Leopold Museum

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Leopold Museum

Coordinates: 48°12′9″N 16°21′32″E / 48.20250°N 16.35889°E / 48.20250; 16.35889

The Leopold Museum, housed in the Museumsquartier in Vienna, Austria, is home to one of the largest collections of modern Austrian art, featuring artists such as Egon Schiele, Gustav Klimt, Oskar Kokoschka and Richard Gerstl.

It contains the world's largest Egon Schiele Collection.

The more than 5,000 exhibits collected by Elisabeth and Rudolf Leopold over five decades were consolidated in 1994 with the assistance of the Republic of Austria and the National Bank of Austria into the Leopold Museum Private Foundation. In 2001 the Leopold Museum was opened.[1]

The core of the collection consists of Austrian art of the first half of the 20th century, including key paintings and drawings by Egon Schiele and Gustav Klimt, showing the gradual transformation from the Wiener Secession, the Art Nouveau/Jugendstil movement in Austria to Expressionism. The historical context is illustrated by major Austrian works of art from the 19th and 20th centuries.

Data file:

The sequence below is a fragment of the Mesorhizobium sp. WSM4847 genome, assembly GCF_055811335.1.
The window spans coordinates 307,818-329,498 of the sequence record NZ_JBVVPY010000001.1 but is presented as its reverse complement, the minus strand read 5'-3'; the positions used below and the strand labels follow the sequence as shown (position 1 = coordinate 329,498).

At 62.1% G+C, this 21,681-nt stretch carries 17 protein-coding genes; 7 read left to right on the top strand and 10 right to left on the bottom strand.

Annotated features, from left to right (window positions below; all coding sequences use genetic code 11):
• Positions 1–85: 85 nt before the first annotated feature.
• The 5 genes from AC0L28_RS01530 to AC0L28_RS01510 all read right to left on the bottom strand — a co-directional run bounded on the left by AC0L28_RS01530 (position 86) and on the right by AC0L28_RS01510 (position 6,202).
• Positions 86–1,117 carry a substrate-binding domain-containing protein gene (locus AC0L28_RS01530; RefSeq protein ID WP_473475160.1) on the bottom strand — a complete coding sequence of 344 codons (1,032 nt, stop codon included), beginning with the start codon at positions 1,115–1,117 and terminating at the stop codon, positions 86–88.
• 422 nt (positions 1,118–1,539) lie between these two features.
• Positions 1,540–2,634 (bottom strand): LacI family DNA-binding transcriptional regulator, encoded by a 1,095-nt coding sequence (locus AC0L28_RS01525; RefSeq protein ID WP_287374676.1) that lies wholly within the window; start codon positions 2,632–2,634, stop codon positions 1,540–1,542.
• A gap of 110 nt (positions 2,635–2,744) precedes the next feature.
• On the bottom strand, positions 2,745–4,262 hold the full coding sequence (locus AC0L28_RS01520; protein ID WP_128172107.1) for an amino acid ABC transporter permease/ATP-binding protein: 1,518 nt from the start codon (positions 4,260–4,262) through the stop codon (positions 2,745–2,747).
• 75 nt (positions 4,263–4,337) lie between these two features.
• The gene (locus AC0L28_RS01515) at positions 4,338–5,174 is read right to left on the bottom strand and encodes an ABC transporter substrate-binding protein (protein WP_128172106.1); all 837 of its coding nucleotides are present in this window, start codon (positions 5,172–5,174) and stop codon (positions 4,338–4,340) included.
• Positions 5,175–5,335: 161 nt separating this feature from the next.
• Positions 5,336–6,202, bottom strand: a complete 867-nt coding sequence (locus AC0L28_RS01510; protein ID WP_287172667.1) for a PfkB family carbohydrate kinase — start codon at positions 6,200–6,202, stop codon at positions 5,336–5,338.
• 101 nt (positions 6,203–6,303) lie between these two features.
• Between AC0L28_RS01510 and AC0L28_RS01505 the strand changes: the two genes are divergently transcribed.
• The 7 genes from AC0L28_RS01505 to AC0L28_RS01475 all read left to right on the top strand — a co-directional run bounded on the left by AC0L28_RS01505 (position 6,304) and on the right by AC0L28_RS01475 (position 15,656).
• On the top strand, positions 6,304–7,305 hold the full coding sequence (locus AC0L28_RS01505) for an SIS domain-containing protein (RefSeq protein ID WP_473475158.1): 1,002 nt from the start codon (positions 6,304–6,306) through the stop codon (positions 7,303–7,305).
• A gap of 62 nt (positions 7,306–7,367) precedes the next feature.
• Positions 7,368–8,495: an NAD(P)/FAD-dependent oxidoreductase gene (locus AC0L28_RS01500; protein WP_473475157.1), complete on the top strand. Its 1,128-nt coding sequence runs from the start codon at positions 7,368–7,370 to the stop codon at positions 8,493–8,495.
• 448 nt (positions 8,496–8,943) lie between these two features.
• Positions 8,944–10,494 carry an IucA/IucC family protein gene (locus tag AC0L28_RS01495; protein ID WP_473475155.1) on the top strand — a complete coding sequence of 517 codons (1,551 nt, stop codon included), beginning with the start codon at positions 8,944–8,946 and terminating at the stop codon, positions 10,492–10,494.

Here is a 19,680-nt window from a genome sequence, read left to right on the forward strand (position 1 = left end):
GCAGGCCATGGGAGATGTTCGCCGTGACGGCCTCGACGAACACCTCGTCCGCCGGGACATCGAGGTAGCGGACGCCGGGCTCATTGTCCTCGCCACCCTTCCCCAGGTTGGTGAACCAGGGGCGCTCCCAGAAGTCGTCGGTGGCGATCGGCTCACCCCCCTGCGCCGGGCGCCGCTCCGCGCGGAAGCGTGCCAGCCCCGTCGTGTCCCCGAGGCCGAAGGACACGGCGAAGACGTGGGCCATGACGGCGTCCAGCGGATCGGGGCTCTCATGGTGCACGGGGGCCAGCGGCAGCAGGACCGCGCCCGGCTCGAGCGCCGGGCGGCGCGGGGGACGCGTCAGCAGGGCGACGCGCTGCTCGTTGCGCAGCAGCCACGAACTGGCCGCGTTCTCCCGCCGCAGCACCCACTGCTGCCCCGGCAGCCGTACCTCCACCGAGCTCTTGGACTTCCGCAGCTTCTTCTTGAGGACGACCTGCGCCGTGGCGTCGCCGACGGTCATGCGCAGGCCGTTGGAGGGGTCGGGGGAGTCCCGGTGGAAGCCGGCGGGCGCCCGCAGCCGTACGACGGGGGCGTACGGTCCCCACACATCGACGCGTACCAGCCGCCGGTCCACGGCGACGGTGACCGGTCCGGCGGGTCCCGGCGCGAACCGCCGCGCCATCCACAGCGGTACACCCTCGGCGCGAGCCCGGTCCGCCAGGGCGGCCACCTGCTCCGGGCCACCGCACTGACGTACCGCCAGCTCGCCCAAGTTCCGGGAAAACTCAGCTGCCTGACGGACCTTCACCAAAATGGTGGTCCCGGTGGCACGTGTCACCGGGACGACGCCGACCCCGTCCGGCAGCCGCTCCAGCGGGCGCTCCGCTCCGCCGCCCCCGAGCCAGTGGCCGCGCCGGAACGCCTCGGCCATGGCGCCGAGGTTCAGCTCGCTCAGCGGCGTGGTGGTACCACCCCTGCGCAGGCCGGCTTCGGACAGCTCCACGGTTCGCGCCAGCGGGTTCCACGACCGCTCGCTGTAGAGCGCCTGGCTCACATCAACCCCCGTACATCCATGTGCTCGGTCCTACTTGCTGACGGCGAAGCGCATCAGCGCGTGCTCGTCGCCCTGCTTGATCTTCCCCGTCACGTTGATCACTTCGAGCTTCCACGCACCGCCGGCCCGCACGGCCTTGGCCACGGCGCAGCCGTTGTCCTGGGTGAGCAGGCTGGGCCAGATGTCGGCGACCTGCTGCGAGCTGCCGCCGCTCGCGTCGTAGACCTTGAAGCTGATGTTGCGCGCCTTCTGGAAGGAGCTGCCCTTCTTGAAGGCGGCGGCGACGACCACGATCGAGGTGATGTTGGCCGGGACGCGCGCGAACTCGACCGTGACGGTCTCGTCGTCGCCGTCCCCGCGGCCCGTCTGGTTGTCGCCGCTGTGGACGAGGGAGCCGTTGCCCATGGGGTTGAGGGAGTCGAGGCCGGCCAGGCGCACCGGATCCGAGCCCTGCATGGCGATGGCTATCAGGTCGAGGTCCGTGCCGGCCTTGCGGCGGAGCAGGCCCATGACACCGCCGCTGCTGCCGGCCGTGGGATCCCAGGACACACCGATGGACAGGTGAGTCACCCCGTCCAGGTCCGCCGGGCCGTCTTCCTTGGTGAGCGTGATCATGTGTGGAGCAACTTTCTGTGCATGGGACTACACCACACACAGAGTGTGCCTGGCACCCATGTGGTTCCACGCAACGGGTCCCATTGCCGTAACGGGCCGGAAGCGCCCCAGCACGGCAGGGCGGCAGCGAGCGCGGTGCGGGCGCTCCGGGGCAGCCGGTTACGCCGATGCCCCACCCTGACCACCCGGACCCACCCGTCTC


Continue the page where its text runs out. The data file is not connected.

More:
Controversy[edit]

In 2012, following a public outcry, the museum's largest street posters for the Nackte Männer (English: Naked Men) exhibition by Ilse Haider, displaying one of the exhibition's most prominent artworks, entitled Vive la France (a depiction of three naked French footballers, with their genitals fully revealed: the first black, the second Arab/Muslim and the third white, by the French artists Pierre et Gilles), were amended by the artists themselves, by the addition of a red ribbon or stripe to cover the players' genitals.[2][3][4]

See also[edit]

References[edit]

  1. ^ Fox, Margalit. "Rudolf Leopold, Art Collector, Dies at 85", The New York Times, June 29, 2010. Accessed July 5, 2010.
  2. ^ Nude Males' Art Show At Leopold Museum Sparks Controversy: Then Sells Out... Publisher: The Huffington Post. Published: 01 November 2012. Retrieved: 05 April 2014.
  3. ^ Vienna museum to cover nude male posters after outcry. Publisher: Reuters. Published: 17 October 2012. Retrieved: 05 April 2014.
  4. ^ Skyring, Kerry. "Penis problem: A Vienna museum covers up". Deutsche Welle. Retrieved 5 April 2014. 

External links[edit]